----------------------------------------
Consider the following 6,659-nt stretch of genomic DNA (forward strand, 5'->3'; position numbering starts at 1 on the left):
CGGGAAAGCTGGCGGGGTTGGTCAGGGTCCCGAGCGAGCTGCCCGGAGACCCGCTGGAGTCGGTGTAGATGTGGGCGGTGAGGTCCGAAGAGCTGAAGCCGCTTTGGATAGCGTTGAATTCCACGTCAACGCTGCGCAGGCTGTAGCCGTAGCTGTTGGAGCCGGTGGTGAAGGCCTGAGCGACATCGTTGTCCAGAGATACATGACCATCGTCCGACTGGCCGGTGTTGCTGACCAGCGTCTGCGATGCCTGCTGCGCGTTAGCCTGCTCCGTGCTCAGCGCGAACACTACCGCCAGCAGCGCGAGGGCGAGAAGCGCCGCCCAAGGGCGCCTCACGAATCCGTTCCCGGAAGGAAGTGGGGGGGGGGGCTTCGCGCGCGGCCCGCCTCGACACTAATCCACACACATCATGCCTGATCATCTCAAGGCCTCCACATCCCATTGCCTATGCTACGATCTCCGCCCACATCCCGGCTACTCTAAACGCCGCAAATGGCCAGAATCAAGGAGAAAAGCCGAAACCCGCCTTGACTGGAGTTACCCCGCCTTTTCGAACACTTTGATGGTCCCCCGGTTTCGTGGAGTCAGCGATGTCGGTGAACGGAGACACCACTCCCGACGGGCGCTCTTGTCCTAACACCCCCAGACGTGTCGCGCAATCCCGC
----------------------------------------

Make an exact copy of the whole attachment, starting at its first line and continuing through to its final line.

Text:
Consider the following 6,659-nt stretch of genomic DNA (forward strand, 5'->3'; position numbering starts at 1 on the left):
CGGGAAAGCTGGCGGGGTTGGTCAGGGTCCCGAGCGAGCTGCCCGGAGACCCGCTGGAGTCGGTGTAGATGTGGGCGGTGAGGTCCGAAGAGCTGAAGCCGCTTTGGATAGCGTTGAATTCCACGTCAACGCTGCGCAGGCTGTAGCCGTAGCTGTTGGAGCCGGTGGTGAAGGCCTGAGCGACATCGTTGTCCAGAGATACATGACCATCGTCCGACTGGCCGGTGTTGCTGACCAGCGTCTGCGATGCCTGCTGCGCGTTAGCCTGCTCCGTGCTCAGCGCGAACACTACCGCCAGCAGCGCGAGGGCGAGAAGCGCCGCCCAAGGGCGCCTCACGAATCCGTTCCCGGAAGGAAGTGGGGGGGGGGGCTTCGCGCGCGGCCCGCCTCGACACTAATCCACACACATCATGCCTGATCATCTCAAGGCCTCCACATCCCATTGCCTATGCTACGATCTCCGCCCACATCCCGGCTACTCTAAACGCCGCAAATGGCCAGAATCAAGGAGAAAAGCCGAAACCCGCCTTGACTGGAGTTACCCCGCCTTTTCGAACACTTTGATGGTCCCCCGGTTTCGTGGAGTCAGCGATGTCGGTGAACGGAGACACCACTCCCGACGGGCGCTCTTGTCCTAACACCCCCAGACGTGTCGCGCAATCCCGC